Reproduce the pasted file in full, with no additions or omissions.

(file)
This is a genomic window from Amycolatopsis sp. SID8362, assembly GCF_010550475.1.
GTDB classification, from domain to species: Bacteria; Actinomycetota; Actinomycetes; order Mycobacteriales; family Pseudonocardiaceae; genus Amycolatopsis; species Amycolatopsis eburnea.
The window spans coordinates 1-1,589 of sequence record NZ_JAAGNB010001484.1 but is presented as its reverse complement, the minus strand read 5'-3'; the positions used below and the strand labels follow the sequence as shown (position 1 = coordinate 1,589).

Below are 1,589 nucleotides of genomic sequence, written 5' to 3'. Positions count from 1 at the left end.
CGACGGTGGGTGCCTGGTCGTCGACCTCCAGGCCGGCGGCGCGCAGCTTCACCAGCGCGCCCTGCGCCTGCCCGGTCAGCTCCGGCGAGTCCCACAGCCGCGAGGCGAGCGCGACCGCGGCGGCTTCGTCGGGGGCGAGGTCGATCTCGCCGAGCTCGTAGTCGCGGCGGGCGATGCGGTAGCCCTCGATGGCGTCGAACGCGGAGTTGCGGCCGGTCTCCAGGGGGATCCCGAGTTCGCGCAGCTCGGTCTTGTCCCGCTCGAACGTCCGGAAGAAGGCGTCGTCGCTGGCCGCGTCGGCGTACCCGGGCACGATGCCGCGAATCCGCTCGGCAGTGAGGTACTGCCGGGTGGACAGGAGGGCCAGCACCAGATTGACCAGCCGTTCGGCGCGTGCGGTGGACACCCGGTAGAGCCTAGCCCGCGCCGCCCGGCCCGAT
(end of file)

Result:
This is a genomic window from Amycolatopsis sp. SID8362, assembly GCF_010550475.1.
GTDB classification, from domain to species: Bacteria; Actinomycetota; Actinomycetes; order Mycobacteriales; family Pseudonocardiaceae; genus Amycolatopsis; species Amycolatopsis eburnea.
The window spans coordinates 1-1,589 of sequence record NZ_JAAGNB010001484.1 but is presented as its reverse complement, the minus strand read 5'-3'; the positions used below and the strand labels follow the sequence as shown (position 1 = coordinate 1,589).

Below are 1,589 nucleotides of genomic sequence, written 5' to 3'. Positions count from 1 at the left end.
CGACGGTGGGTGCCTGGTCGTCGACCTCCAGGCCGGCGGCGCGCAGCTTCACCAGCGCGCCCTGCGCCTGCCCGGTCAGCTCCGGCGAGTCCCACAGCCGCGAGGCGAGCGCGACCGCGGCGGCTTCGTCGGGGGCGAGGTCGATCTCGCCGAGCTCGTAGTCGCGGCGGGCGATGCGGTAGCCCTCGATGGCGTCGAACGCGGAGTTGCGGCCGGTCTCCAGGGGGATCCCGAGTTCGCGCAGCTCGGTCTTGTCCCGCTCGAACGTCCGGAAGAAGGCGTCGTCGCTGGCCGCGTCGGCGTACCCGGGCACGATGCCGCGAATCCGCTCGGCAGTGAGGTACTGCCGGGTGGACAGGAGGGCCAGCACCAGATTGACCAGCCGTTCGGCGCGTGCGGTGGACACCCGGTAGAGCCTAGCCCGCGCCGCCCGGCCCGAT